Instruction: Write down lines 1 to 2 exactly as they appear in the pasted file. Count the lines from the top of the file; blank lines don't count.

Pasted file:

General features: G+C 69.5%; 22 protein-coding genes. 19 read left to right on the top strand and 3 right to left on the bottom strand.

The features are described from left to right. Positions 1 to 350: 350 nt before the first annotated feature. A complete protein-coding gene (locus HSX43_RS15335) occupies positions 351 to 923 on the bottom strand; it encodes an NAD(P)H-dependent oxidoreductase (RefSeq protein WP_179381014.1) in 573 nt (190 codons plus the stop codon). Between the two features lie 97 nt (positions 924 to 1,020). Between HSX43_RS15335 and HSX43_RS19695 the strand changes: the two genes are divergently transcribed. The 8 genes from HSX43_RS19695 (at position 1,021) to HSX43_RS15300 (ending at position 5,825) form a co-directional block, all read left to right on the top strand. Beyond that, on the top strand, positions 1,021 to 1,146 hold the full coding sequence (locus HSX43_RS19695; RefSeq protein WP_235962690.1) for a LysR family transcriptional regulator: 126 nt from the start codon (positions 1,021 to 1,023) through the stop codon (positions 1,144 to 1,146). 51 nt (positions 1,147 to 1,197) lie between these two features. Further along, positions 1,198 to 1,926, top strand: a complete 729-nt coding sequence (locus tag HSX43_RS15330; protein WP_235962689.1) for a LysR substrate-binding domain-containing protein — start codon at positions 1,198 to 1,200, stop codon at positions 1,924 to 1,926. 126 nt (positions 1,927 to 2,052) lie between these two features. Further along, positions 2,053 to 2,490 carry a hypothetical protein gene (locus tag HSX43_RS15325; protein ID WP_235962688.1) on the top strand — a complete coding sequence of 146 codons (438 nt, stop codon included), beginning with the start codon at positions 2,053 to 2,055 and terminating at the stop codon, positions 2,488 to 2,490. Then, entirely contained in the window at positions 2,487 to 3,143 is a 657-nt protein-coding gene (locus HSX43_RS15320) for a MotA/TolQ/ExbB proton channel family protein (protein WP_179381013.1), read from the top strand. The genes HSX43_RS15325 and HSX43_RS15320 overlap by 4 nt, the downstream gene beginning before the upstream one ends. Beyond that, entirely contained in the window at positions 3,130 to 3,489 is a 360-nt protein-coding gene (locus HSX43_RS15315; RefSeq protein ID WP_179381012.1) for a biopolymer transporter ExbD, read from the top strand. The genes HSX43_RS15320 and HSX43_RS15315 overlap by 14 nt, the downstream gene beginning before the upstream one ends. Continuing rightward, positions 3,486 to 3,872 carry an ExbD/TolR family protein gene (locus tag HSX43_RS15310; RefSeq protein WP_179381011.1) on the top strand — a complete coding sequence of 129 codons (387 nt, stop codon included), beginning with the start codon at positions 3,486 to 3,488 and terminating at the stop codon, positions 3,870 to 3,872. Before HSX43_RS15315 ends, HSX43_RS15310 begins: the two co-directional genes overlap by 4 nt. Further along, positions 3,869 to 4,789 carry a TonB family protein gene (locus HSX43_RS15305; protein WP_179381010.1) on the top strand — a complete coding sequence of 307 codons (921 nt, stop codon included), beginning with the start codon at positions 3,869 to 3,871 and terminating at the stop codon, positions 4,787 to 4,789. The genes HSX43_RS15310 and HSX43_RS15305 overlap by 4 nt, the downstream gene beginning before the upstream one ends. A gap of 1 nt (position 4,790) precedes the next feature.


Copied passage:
General features: G+C 69.5%; 22 protein-coding genes. 19 read left to right on the top strand and 3 right to left on the bottom strand.

The features are described from left to right. Positions 1 to 350: 350 nt before the first annotated feature. A complete protein-coding gene (locus HSX43_RS15335) occupies positions 351 to 923 on the bottom strand; it encodes an NAD(P)H-dependent oxidoreductase (RefSeq protein WP_179381014.1) in 573 nt (190 codons plus the stop codon). Between the two features lie 97 nt (positions 924 to 1,020). Between HSX43_RS15335 and HSX43_RS19695 the strand changes: the two genes are divergently transcribed. The 8 genes from HSX43_RS19695 (at position 1,021) to HSX43_RS15300 (ending at position 5,825) form a co-directional block, all read left to right on the top strand. Beyond that, on the top strand, positions 1,021 to 1,146 hold the full coding sequence (locus HSX43_RS19695; RefSeq protein WP_235962690.1) for a LysR family transcriptional regulator: 126 nt from the start codon (positions 1,021 to 1,023) through the stop codon (positions 1,144 to 1,146). 51 nt (positions 1,147 to 1,197) lie between these two features. Further along, positions 1,198 to 1,926, top strand: a complete 729-nt coding sequence (locus tag HSX43_RS15330; protein WP_235962689.1) for a LysR substrate-binding domain-containing protein — start codon at positions 1,198 to 1,200, stop codon at positions 1,924 to 1,926. 126 nt (positions 1,927 to 2,052) lie between these two features. Further along, positions 2,053 to 2,490 carry a hypothetical protein gene (locus tag HSX43_RS15325; protein ID WP_235962688.1) on the top strand — a complete coding sequence of 146 codons (438 nt, stop codon included), beginning with the start codon at positions 2,053 to 2,055 and terminating at the stop codon, positions 2,488 to 2,490. Then, entirely contained in the window at positions 2,487 to 3,143 is a 657-nt protein-coding gene (locus HSX43_RS15320) for a MotA/TolQ/ExbB proton channel family protein (protein WP_179381013.1), read from the top strand. The genes HSX43_RS15325 and HSX43_RS15320 overlap by 4 nt, the downstream gene beginning before the upstream one ends. Beyond that, entirely contained in the window at positions 3,130 to 3,489 is a 360-nt protein-coding gene (locus HSX43_RS15315; RefSeq protein ID WP_179381012.1) for a biopolymer transporter ExbD, read from the top strand. The genes HSX43_RS15320 and HSX43_RS15315 overlap by 14 nt, the downstream gene beginning before the upstream one ends. Continuing rightward, positions 3,486 to 3,872 carry an ExbD/TolR family protein gene (locus tag HSX43_RS15310; RefSeq protein WP_179381011.1) on the top strand — a complete coding sequence of 129 codons (387 nt, stop codon included), beginning with the start codon at positions 3,486 to 3,488 and terminating at the stop codon, positions 3,870 to 3,872. Before HSX43_RS15315 ends, HSX43_RS15310 begins: the two co-directional genes overlap by 4 nt. Further along, positions 3,869 to 4,789 carry a TonB family protein gene (locus HSX43_RS15305; protein WP_179381010.1) on the top strand — a complete coding sequence of 307 codons (921 nt, stop codon included), beginning with the start codon at positions 3,869 to 3,871 and terminating at the stop codon, positions 4,787 to 4,789. The genes HSX43_RS15310 and HSX43_RS15305 overlap by 4 nt, the downstream gene beginning before the upstream one ends. A gap of 1 nt (position 4,790) precedes the next feature.